Myles Standish Leads Small Band to Assassinate Native American Warriors at Wessagusset

The next day on April 6th there appeared at the gates of the stockade the leaders of the conspiracy.

Pecksuot, a giant warrior and Wituwamat along with two other natives came into the stockade and were allowed to enter the large blockhouse. Standish with four or five men was waiting inside the blockhouse. Standish jumped on the opportunity and signaled to have the door to the blockhouse shut and fastened as he and his men in a ferocious fit of violence sprang upon the Indians. From outside the blockhouse the blood curdling screams and yelling the battle must have sounded sickening.

Though short-lived, the settlement of Wessagussett provided the spark for an event that would dramatically change the political landscape between the local Native American tribes and the English settlers. Responding to reports of a military threat to Wessagussett, Myles Standish organized a militia to defend Wessagussett. However, he found that there had been no attack. He therefore decided on a pre-emptive strike. In an event called "Standish's raid" by historian Nathaniel Philbrick, he lured two prominent Massachusett military leaders into a house at Wessagussett under the pretense of sharing a meal and making negotiations. Standish and his men then stabbed and killed the two unsuspecting Native Americans. The local sachem, named Obtakiest, was pursued by Standish and his men but escaped with three English prisoners from Wessagussett, who he then executed. Within a short time, Wessagussett was disbanded, and the survivors were integrated into the town of Plymouth.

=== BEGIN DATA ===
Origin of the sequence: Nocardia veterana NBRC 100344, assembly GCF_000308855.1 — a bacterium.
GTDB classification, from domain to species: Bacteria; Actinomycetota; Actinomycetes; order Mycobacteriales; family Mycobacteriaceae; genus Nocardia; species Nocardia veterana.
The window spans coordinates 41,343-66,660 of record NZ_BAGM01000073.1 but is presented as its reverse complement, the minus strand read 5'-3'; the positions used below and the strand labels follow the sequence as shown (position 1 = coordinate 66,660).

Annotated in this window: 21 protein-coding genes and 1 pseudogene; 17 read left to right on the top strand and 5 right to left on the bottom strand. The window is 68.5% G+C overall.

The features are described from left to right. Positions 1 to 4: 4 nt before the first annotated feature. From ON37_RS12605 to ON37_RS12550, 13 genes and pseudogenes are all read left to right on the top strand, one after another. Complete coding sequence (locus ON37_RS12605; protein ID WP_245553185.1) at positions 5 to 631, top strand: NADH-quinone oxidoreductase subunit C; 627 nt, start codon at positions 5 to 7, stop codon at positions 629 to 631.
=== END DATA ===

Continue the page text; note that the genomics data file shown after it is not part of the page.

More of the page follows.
Word quickly spread among the Native American tribes of Standish's attack; many Native Americans abandoned their villages and fled the area. As noted by Philbrick: "Standish's raid had irreparably damaged the human ecology of the region...It was some time before a new equilibrium came to the region." Edward Winslow, in his 1624 memoirs Good News from New England, reports that "they forsook their houses, running to and fro like men distracted, living in swamps and other desert places, and so brought manifold diseases amongst themselves, whereof very many are dead". Lacking the trade in furs provided by the local tribes, the Pilgrims lost their main source of income for paying off their debts to the Merchant Adventurers. Rather than strengthening their position, Standish's raid had disastrous consequences for the colony, as attested William Bradford, who in a letter to the Merchant Adventurers noted "[W]e had much damaged our trade, for there where we had [the] most skins the Indians are run away from their habitations..." The only positive effect of Standish's raid seemed to be the increased power of the Massasoit-led Wampanoag, the Pilgrims' closest ally in the region.